6. And finally, there is no demand for new operating systems. Little improvements, tweaks, defenses against new malware, support for new gadgets, that's what we need from OS vendors. The days of excitement happening in OSes is long past. I don't believe Apple can deliver there either, btw. Just keep it working, that's your main job, no one is going to be blown away by new stuff in the OS.
Update: As always an interesting discussion has started on FriendFeed. Another thing -- in the 90s, before blogging was big, Microsoft had a big outreach program to build buzz around its products. It was really impressive. Now that blogging is established -- nothing -- silence. Esp when there's so much buzz around Apple, this may be the biggest mistake they're making with Vista.
I've got about one and a half weeks before I start the roadtrip to Denver, and in that time I want to do some prep, if there's interest, with other bloggers who will be there, or people who are covering the convention remotely, or are just interested in what's happening there.
I have a great toolkit, code that can connect all the blogging and micro-blogging environments, Twitter, Identi.ca, FriendFeed and RSS of course, and probably most other kinds of connections you can think of.
I want to do photos, audio and video.
I'll have two computers with me, a 17-inch MacBook Pro, fully loaded; and an Asus Eee PC.
I'll be driving to and fro, with stops Salt Lake and Boulder. I'm going to try to stay on the grid the whole way, let's see if it works. Last time I made this trip, in 2003, Sprint didn't have much coverage except in the cities.
I'll be staying in downtown Denver, very close to the Pepsi Center.
I'd love to meet as many people interested in technology and politics as possible. I was at the 2004 convention in Boston, when all this was very new, and that trip was mostly awe -- amazement at being there, amazement at the spectacle and the incredible post-9/11 security. My guess is that the security will be tight this time as well, but we'll still have fun!
Let me bring back your wishes from the political blogosphere to TechLand. I'm hoping to come back brimming with ideas and positive energy.
I've found the hash tags people were putting on their twits really annoying, never thought they would catch on, until a few days ago I started hearing about #dontgo -- and until this morning I didn't know what it was about.
Read this e.politics post, it explains.
Republicans have been using Twitter to organize.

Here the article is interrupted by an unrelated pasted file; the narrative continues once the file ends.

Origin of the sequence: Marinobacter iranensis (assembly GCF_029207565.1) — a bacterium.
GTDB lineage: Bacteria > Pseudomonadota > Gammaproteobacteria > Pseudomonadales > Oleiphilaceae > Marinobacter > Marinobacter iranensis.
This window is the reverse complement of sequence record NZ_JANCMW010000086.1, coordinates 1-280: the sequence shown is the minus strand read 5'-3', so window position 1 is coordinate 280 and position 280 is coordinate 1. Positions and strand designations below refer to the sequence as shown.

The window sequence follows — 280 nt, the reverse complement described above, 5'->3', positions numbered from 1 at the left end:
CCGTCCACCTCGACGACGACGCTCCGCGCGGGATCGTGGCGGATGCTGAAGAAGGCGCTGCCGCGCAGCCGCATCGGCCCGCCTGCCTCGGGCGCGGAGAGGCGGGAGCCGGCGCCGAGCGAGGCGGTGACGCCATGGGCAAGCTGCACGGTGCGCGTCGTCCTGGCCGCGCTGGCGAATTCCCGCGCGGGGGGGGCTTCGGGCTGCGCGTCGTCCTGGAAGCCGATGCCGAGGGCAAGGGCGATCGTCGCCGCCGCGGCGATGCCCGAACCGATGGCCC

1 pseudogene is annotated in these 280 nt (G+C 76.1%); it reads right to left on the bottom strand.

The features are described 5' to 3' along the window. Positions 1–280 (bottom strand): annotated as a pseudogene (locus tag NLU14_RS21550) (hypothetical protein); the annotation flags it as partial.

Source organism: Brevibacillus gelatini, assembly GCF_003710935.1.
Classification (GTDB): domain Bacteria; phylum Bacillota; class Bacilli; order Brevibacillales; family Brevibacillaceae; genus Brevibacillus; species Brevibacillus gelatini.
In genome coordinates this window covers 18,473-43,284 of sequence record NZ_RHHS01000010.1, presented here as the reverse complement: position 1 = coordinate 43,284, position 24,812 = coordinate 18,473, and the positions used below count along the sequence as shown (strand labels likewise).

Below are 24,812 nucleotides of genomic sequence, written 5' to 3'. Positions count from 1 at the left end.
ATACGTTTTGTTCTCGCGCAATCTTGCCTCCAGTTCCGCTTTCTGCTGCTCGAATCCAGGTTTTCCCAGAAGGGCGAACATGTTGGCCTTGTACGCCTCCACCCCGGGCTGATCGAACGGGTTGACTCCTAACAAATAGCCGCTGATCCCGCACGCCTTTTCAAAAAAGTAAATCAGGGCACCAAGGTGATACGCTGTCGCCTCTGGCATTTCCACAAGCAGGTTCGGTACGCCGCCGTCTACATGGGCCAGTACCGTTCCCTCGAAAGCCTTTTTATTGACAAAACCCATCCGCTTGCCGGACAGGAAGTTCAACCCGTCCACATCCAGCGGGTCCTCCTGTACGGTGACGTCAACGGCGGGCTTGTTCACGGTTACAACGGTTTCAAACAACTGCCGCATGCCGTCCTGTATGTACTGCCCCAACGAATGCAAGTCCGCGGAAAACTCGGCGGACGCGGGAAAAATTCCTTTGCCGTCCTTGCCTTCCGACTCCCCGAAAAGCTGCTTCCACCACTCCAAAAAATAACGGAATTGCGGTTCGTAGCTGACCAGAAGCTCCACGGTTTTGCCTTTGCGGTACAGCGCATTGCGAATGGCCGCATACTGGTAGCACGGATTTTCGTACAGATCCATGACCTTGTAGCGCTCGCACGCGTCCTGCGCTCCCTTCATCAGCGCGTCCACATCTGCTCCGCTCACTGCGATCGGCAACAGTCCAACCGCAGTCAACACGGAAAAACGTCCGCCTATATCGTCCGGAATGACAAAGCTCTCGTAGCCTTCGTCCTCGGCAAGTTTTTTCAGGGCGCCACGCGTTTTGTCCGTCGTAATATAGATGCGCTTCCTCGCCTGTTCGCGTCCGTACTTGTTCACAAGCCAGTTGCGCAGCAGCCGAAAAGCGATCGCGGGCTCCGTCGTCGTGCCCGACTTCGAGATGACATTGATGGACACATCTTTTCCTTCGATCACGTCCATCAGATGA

An innovation that came from the tech community is being used by the political bloggers on Twitter.
I love how Barack Obama picked up the ball and threw it back in the Republican's faces. Indeed, they do annoy with their ignorance, they're not really that stupid, but they delight in provoking a reaction.
It's not even smart politics as Maureen Dowd pointed out yesterday in her eloquent NYT column, where she nailed it about McCain and former President Bill Clinton, and former #1 black political leader Jesse Jackson. A generation of alpha males has been left behind in the Obama juggernaut, and they're not happy.
Obama did something very good, if it's true that properly inflating our tires would save up to 4 percent of the oil we use. That's actually a lot of savings. If we spend $700 hundred billion a year on oil, 4 percent is $29 billion. We're not so rich that we can look the other way at an opportunity to, as a nation, save that much money.
And listen to this carefully -- we need something positive we can do together to help all of us. It's been a long time since we had a national project. The Republicans laugh at Jimmy Carter's sweater, but that just tells us one thing, they've been running things too damned long. (And Bill Clinton was no better, with his "depends what is is" bullshit.) It's time to get smart.
We need to find more ideas that can make us $29 billion, again and again. We need to think like a corporation that wants to return to profitability because that's what's going to heat our homes and keep us moving. We've run out of frontiers to exploit, and now we have to face the reality that we must learn how to live with each other. The sneering and bullying must be over, and Obama did what we all have to do when faced with willful ignorance -- tell it to fuck off, we don't have the time for this nonsense, we're busy solving problems, no time to argue with idiots.
So I suggest we pick a day, next week or the week after, and help each other check our tire pressure and fill those tires and start saving the money -- now. It would be something nice the oil companies could help with too. Get on our side for a change.